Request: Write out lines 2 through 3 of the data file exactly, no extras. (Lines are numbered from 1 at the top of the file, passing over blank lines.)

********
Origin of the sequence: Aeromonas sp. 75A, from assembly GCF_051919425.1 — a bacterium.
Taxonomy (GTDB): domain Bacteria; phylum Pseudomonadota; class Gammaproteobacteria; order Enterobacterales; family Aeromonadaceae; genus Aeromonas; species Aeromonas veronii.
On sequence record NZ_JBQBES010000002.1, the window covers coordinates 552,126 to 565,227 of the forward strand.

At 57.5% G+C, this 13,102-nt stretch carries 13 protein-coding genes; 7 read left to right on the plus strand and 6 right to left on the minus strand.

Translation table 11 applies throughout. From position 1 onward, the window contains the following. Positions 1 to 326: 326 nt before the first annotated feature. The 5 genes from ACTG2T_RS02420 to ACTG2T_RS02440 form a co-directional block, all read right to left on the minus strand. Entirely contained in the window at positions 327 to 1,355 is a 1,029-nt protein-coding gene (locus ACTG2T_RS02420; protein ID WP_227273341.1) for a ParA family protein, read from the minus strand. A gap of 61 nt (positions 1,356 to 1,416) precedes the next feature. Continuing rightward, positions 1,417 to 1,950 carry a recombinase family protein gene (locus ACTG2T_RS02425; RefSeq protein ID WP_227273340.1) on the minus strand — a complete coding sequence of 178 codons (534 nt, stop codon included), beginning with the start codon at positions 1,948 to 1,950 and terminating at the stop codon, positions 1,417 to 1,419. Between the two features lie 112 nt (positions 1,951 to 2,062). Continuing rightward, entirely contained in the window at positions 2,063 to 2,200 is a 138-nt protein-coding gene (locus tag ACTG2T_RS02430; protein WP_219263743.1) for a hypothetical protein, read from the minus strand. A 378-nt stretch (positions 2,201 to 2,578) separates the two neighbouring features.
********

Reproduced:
Taxonomy (GTDB): domain Bacteria; phylum Pseudomonadota; class Gammaproteobacteria; order Enterobacterales; family Aeromonadaceae; genus Aeromonas; species Aeromonas veronii.
On sequence record NZ_JBQBES010000002.1, the window covers coordinates 552,126 to 565,227 of the forward strand.